The great Franco Nero (Django, Hitch-Hike, Die Hard 2) plays alcoholic journalist Andrea Bild, who becomes a suspect after guests of a New Year's Eve party start turning up murdered. He gets on the case to clear his name and eventually stumbles upon the motive! The kills aren't as grizzly or clever as some other Gialli, but it gives the film a sense of realism. Nero's character is on the edge of snapping at any moment due to his immense alcohol consumption. Snazzy direction from Bazzoni, some beautiful cinematography from the amazing Vittorio Storaro (Apocalypse Now), another fine Ennio Morricone score (of course) and a top notch performance by Franco Nero elevate this genre entry. It's available on DVD via Blue Underground, and very reasonably priced. I'll be revisiting this one very soon!
2009 d. Helene Cattet & Bruno Forzani
Amer is an interesting picture. It pays tribute to giallo without actually being a genuine giallo, at least in the traditional sense. The movie doesn't feature any sadistic murders except for one notably grisly moment near the climax or explicit sex sequences and the plot doesn't necessarily revolve on the manhunt for a deranged knife-wielding maniac. Instead, Amer pays its respects towards the stylistic trademarks and design of the giallo. The film is a non-stop smorgasbord of cinematographic elegance; imaginative camera angles, specifically focused close-ups, POV shots, experimental photography delusional color schemes, intentionally rough editing, and recognizable giallo soundtrack classics (with Stelvio Cipriani's theme song of "What Have They Done to our Daughters" a mesmerizing highlight). There is hardly any dialogue in Amer, and yet all your senses will nevertheless be tantalized.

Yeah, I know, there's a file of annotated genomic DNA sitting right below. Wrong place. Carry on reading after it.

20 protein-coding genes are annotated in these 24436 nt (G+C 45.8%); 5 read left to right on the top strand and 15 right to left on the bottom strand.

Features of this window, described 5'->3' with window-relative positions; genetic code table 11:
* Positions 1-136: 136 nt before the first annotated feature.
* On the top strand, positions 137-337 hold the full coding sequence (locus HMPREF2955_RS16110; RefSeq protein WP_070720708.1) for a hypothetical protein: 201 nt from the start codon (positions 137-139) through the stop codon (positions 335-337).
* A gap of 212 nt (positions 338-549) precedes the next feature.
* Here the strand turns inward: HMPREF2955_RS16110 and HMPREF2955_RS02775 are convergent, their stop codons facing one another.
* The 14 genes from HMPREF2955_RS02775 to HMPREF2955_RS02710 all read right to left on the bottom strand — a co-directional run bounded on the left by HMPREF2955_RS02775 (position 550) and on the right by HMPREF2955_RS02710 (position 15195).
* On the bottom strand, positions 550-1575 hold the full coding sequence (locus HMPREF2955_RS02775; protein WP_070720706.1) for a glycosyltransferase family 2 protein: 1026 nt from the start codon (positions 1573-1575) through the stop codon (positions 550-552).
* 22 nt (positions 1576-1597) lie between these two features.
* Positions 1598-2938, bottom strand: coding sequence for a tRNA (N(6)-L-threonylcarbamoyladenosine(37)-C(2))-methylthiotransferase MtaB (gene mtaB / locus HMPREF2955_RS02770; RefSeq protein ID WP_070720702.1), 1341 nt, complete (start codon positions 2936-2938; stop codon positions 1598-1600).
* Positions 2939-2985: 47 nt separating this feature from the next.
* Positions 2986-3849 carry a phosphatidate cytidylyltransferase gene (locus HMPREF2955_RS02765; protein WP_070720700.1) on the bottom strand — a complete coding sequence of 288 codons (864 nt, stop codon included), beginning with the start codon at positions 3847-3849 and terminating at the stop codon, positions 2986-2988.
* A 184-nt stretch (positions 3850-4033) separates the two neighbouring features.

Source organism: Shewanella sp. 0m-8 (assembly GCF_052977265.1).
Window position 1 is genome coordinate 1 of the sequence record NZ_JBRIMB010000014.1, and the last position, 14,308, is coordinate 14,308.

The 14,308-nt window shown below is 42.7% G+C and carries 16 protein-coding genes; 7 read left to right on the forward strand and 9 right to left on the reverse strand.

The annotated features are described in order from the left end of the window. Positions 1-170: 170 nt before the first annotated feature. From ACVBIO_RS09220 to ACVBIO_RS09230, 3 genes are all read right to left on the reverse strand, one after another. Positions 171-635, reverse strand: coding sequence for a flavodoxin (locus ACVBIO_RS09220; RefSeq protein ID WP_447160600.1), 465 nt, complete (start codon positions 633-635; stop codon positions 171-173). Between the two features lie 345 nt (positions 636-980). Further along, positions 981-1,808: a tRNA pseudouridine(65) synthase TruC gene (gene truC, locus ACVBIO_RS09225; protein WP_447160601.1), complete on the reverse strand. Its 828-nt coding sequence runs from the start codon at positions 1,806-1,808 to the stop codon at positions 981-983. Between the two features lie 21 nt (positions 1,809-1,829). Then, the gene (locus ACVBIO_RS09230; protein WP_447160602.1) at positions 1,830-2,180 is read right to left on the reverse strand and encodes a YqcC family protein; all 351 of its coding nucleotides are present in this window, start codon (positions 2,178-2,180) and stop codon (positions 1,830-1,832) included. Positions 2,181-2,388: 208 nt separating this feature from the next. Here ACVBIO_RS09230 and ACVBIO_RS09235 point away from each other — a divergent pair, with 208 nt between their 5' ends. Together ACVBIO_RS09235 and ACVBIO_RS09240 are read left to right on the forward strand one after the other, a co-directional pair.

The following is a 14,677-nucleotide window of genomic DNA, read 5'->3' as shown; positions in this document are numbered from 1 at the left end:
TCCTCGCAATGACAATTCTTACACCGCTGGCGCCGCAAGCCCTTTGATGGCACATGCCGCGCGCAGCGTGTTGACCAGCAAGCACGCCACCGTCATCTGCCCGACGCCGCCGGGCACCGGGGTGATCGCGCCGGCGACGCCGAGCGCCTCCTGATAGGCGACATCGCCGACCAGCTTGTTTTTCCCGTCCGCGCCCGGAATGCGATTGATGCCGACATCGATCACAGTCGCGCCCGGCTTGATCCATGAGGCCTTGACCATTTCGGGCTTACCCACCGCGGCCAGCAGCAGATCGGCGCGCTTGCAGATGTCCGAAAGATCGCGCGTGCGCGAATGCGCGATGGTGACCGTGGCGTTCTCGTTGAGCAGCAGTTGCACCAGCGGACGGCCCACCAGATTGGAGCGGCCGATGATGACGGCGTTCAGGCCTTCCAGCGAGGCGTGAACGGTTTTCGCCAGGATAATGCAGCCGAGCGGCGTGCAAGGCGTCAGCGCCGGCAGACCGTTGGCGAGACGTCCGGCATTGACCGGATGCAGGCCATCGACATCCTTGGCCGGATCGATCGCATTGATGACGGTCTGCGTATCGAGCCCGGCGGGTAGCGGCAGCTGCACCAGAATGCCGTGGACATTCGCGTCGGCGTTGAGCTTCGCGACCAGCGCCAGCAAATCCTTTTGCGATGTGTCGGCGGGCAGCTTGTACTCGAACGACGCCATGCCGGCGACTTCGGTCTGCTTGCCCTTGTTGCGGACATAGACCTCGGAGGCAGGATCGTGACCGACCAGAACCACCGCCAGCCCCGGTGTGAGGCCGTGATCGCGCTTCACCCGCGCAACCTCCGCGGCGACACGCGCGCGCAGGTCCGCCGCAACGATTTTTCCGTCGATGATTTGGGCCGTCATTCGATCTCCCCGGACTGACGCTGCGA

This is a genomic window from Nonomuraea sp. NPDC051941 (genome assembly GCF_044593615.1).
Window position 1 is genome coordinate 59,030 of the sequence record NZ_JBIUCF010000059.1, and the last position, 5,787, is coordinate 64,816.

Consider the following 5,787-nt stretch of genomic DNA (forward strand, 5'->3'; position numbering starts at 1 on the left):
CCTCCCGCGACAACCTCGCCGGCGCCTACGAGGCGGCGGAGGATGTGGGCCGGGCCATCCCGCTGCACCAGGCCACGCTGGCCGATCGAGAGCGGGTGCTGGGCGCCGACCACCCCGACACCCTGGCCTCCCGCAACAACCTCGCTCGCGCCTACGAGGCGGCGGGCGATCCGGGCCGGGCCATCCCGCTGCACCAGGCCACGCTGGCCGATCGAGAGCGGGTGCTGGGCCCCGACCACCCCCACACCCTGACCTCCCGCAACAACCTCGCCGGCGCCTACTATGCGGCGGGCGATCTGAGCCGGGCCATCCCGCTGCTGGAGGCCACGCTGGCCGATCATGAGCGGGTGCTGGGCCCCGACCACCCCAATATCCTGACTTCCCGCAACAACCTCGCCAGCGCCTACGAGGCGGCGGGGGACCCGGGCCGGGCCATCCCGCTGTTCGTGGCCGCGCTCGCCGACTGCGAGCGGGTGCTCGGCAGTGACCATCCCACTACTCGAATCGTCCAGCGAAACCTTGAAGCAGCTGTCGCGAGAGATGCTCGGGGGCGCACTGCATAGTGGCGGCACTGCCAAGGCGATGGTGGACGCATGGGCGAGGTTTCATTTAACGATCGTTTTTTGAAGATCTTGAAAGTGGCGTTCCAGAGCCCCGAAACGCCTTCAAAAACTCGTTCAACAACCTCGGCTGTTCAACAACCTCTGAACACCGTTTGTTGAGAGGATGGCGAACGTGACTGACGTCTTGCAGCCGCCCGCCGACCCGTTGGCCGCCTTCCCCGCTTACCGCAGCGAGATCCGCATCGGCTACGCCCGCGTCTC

2001 d. Dario Argento
Detective Ulisse Moretti (the legendary Max Von Sydow) is investigating a series of murders in Turin in 1983. The main suspect, a giallo novelist named Vincenzo de Fabritiis, turns up dead and the case is considered closed. However, seventeen years later, a similar series of murders begin and draw the since-retired Moretti back into the case. Moretti teams up with Giacomo (Stefano Dionisi), whose mother was a murder victim in the 1983 spree, to determine if de Fabritiis is still alive or was actually innocent of the crimes for which he was accused. As the murders continue, the investigating duo discovers specific clues, left at the scene of each murder is a cut-out of an animal, all of which link to a mysterious nursery rhyme.
The 90's weren't particularly kind to Dario Argento, while I enjoy Trauma quite a bit, and have a soft spot for Stendhal Syndrome, Argento's Phantom of the Opera (not to be confused with his 80's hit 'Opera') is one of his worst offerings. I remember reading about this, and my interest was immediately peaked; Argento, Max Von Sydow, a Goblin score, and Giallo. When I finally got my hands on the Artisan Entertainment DVD I was blown away by the opening scene. When the film ended I was less enthusiastic. Since starting this weekly column, I've gone back and watched so many films I hadn't watched in years, Sleepless was one of them. To be honest, I enjoyed this a lot more than on my initial viewing, it's not as sharp as Argento's golden age, but still shows signs of greatness here and there, such as a classic bonkers plot, great camera work and kill scenes paired with an above average Goblin score, and a neat twist ending. Those are just the right pieces to make this a solid mystery thriller. Solid cast performances and a knockout job by the legendary Max Von Sydow make this a "modern day" Giallo totally worth checking out.